Czeisler's investigative work, which will be accelerated by the new endowment, focuses on understanding the neurobiology of the human circadian pacemaker and applying that knowledge to clinical medicine and occupational health. The neurobiology of circadian photoreception in humans is a primary area of research. Czeisler and his colleagues, for example, discovered the resetting effect of light on the human circadian pacemaker and have shown that among totally blind people who completely lack conscious visual perception, there are a subset who retain normal circadian responsiveness to light. This response is mediated through the eyes and persists even in some subjects who have severe retinal degeneration.

Czeisler and colleagues are also evaluating how circadian and homeostatic processes interact to regulate sleep and neurobiological function during wakefulness. Another area of focus is examination of the role of melatonin in the organization of sleep and circadian rhythms. Ongoing research in his lab also includes functional magnetic imaging, quantitative analysis of sleep and waking EEG, and the influence of sleep loss on the deployment of visual attention.

The Gerald E. McGinnis Professorship of Sleep Medicine was established with a grant from the Respironics Sleep and Respiratory Research Foundation, a private foundation established by Respironics, Inc. The professorship was named in honor of Respironics' founder who has been committed to advancing sleep disorder research and treatments for nearly 30 years. John L. Miclot, President and CEO of Respironics, said, "The possibilities for improved public safety, public health, and personal productivity represent significant opportunities that can be more fully realized with sufficient resources committed to advance sleep research. Harvard Medical School is taking the first step towards fulfilling a long-held objective to create a permanent place at the highest levels of academic medicine for physicians, educators, and researchers to concentrate on sleep."

Associate Professor David P. White, MD, will fill The Gerald E. McGinnis Professorship of Sleep Medicine, established with a grant from The Respironics Sleep and Respiratory Research Foundation. White will also serve in the Division of Sleep Medicine at Harvard Medical School and as Director of the Clinical Sleep Disorders Program at Brigham and Women's Hospital.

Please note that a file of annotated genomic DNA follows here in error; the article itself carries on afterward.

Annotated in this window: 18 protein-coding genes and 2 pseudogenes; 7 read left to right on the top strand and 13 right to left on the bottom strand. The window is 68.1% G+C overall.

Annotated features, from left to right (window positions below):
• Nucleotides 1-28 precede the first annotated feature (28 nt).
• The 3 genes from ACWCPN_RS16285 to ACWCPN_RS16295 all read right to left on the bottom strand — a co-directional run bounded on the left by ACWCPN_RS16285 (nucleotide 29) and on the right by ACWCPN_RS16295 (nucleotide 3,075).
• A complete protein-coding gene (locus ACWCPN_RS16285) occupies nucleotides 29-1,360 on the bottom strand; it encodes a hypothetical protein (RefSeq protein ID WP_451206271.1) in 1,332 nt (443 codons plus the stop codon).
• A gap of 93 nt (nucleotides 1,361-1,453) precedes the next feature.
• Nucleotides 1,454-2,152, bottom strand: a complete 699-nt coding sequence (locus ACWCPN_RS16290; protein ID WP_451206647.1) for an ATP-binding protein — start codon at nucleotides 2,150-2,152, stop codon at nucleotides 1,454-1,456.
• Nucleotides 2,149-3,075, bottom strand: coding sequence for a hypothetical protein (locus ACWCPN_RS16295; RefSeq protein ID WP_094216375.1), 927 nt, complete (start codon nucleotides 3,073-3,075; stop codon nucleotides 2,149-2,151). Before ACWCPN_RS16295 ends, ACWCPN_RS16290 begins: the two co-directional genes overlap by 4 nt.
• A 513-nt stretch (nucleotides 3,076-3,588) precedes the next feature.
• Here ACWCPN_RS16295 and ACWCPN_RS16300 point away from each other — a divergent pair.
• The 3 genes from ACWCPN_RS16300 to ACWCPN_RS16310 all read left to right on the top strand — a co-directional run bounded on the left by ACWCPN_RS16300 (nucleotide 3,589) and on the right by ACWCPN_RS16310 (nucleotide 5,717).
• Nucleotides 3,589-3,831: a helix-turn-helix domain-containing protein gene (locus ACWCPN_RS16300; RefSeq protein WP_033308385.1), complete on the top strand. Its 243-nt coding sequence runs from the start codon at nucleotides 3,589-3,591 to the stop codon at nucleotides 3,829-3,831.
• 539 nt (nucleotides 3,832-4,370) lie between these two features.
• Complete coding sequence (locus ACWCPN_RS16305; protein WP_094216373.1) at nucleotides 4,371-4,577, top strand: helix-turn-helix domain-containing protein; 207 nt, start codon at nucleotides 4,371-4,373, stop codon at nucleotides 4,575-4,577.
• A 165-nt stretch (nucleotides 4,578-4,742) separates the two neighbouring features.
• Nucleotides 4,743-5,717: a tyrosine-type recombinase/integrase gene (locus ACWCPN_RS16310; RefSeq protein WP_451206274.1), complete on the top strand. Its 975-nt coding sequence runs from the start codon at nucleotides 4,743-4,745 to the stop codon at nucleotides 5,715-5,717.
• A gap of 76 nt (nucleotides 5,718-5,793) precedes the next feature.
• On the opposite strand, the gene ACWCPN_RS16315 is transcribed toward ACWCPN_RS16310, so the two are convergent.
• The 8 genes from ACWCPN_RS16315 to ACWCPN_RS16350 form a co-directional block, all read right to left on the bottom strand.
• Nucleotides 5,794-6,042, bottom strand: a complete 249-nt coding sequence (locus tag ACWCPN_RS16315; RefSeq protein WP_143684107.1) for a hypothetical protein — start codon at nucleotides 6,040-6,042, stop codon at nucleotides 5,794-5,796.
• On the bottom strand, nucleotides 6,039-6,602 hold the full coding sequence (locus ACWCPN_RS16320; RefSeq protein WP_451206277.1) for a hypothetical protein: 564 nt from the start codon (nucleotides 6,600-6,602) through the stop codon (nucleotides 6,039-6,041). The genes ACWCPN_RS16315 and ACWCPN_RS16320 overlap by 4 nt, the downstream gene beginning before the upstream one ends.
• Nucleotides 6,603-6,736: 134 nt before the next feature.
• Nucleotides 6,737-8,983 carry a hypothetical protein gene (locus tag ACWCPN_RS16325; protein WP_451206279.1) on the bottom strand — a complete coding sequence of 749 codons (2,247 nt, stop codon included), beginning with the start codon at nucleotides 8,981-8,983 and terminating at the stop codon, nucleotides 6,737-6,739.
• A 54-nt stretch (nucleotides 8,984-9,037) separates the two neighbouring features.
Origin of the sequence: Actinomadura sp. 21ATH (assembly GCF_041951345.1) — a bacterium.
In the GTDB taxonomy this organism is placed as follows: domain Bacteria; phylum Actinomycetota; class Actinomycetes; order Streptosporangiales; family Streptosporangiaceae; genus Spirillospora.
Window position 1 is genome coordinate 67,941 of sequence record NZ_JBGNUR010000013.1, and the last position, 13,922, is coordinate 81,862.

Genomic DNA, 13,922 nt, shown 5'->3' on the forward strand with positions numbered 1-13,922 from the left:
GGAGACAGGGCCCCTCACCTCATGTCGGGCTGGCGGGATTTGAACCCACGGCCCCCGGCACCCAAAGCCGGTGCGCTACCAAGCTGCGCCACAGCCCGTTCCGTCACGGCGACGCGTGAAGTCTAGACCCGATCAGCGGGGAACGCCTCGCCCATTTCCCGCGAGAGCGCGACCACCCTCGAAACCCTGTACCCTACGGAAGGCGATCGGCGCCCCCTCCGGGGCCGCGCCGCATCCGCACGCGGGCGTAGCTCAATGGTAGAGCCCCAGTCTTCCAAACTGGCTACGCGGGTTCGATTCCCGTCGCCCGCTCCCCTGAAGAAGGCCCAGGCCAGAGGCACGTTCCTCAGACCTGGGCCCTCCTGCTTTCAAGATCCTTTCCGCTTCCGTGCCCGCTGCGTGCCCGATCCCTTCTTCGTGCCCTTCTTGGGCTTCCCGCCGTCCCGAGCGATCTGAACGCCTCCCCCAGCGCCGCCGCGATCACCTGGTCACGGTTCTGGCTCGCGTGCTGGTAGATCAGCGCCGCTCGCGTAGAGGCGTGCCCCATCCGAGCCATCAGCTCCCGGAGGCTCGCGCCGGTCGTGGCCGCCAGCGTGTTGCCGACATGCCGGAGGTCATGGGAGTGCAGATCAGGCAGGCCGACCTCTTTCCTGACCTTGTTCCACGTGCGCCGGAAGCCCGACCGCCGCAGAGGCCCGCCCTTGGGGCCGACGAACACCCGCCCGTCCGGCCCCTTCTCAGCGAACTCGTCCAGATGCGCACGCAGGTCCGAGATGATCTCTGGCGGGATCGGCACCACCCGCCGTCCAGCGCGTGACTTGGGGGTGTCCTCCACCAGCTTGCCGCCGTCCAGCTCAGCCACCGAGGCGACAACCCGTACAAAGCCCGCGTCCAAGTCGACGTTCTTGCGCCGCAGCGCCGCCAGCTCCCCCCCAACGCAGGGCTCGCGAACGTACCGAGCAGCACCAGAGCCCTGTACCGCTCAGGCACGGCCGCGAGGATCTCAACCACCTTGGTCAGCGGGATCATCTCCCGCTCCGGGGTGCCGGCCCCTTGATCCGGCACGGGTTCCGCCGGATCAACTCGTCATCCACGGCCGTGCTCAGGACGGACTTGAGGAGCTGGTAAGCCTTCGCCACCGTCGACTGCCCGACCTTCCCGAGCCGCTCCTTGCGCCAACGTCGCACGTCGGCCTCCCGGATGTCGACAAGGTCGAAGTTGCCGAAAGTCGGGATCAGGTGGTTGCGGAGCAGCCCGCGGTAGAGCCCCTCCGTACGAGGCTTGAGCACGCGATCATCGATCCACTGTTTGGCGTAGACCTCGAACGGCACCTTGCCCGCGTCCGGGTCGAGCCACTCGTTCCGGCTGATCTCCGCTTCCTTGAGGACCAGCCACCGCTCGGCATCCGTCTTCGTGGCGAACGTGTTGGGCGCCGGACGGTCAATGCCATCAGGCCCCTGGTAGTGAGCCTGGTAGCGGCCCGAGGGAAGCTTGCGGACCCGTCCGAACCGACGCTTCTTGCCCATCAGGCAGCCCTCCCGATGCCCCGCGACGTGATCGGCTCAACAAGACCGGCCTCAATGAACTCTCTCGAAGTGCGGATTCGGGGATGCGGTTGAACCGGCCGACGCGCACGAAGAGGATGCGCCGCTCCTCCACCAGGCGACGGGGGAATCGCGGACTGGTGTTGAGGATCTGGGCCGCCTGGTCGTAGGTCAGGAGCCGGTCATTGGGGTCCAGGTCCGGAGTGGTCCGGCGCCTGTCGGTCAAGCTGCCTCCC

White looks at the naming of three chairs from several angles. "The establishment of three Chairs at HMS represents a major landmark for the field of Sleep Medicine which has not yet been recognized by the American Board of Medical Specialties. Harvard is making a strong statement regarding its commitment to the evolution and development of this young field that hopefully will serve as an example for other medical schools, thereby advancing the entire field," said White.

The Peter C. Farrell Professorship of Sleep Medicine is established with a gift from Peter C. Farrell, PhD, AM, Chairman and CEO of ResMed, Incorporated. The first incumbent of this chair has not yet been appointed but an international recruitment is underway to bring a top researcher to HMS. Dr. Farrell is a passionate advocate of the discipline. "From my viewpoint, it is time for the medical profession to wake up to sleep," he said. "And it seems that the reason that medicine has been slow to take seriously sleep problems, and sleep-disordered breathing in particular, is that traditional medicine has stopped when the lights go out. This is now about to change; the connection between untreated sleep-disordered breathing and hypertension, stroke, diabetes and heart failure, as well as traffic accidents, is now so abundantly clear that it can no longer be ignored," said Farrell.

Sustained scientific research and new advances in sleep medicine will impact communities of shift-workers who suffer with sleep disorders in many fields such as manufacturing companies, the medical profession, the tourism trade, emergency services personnel, transport industries, and the national security work-force. Addressing sleep disorders has serious implications for public safety, the treatment of disease, and quality of life.

These three new chairs will aid the Division of Sleep Medicine as it provides greater focus on critical sleep disorder issues and helps to inform public policies aimed at decreasing sleep/alertness-related injuries and the costs associated with them. The endowment for each chair when fully funded, $2.75 million each, will greatly expand the capacity of the division to embark on creative avenues of research that might not garner traditional federal support


National Sleep Foundation
American Academy of Sleep Medicine
NIH National Heart Lung and Blood Institute